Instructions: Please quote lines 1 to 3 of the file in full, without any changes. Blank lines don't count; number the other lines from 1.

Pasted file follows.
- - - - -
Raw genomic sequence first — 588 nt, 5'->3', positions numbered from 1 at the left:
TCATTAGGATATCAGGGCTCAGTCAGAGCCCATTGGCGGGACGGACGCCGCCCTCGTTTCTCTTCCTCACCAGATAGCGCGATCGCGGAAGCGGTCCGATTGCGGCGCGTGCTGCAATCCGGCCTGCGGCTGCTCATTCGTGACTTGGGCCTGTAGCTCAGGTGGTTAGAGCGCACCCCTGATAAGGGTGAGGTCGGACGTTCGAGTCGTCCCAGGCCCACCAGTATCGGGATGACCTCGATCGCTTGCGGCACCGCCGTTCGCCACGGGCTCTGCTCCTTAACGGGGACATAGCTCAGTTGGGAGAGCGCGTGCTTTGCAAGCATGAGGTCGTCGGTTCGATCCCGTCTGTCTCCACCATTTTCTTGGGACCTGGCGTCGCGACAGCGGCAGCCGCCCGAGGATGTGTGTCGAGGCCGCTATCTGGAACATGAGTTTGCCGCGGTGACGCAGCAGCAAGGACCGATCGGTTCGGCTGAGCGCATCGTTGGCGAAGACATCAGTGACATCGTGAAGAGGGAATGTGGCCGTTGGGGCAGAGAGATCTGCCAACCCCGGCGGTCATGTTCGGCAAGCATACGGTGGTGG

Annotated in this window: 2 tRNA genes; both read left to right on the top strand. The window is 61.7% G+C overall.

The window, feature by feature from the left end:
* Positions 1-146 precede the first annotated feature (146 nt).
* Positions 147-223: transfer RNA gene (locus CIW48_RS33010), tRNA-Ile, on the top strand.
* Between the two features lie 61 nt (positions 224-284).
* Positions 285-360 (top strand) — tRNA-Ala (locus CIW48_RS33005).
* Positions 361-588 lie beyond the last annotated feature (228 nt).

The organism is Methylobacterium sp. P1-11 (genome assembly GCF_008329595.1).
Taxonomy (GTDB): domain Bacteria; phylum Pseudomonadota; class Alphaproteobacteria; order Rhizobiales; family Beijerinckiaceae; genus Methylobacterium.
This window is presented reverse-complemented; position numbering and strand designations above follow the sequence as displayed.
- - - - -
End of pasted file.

Raw genomic sequence first — 588 nt, 5'->3', positions numbered from 1 at the left:
TCATTAGGATATCAGGGCTCAGTCAGAGCCCATTGGCGGGACGGACGCCGCCCTCGTTTCTCTTCCTCACCAGATAGCGCGATCGCGGAAGCGGTCCGATTGCGGCGCGTGCTGCAATCCGGCCTGCGGCTGCTCATTCGTGACTTGGGCCTGTAGCTCAGGTGGTTAGAGCGCACCCCTGATAAGGGTGAGGTCGGACGTTCGAGTCGTCCCAGGCCCACCAGTATCGGGATGACCTCGATCGCTTGCGGCACCGCCGTTCGCCACGGGCTCTGCTCCTTAACGGGGACATAGCTCAGTTGGGAGAGCGCGTGCTTTGCAAGCATGAGGTCGTCGGTTCGATCCCGTCTGTCTCCACCATTTTCTTGGGACCTGGCGTCGCGACAGCGGCAGCCGCCCGAGGATGTGTGTCGAGGCCGCTATCTGGAACATGAGTTTGCCGCGGTGACGCAGCAGCAAGGACCGATCGGTTCGGCTGAGCGCATCGTTGGCGAAGACATCAGTGACATCGTGAAGAGGGAATGTGGCCGTTGGGGCAGAGAGATCTGCCAACCCCGGCGGTCATGTTCGGCAAGCATACGGTGGTGG

Annotated in this window: 2 tRNA genes; both read left to right on the top strand. The window is 61.7% G+C overall.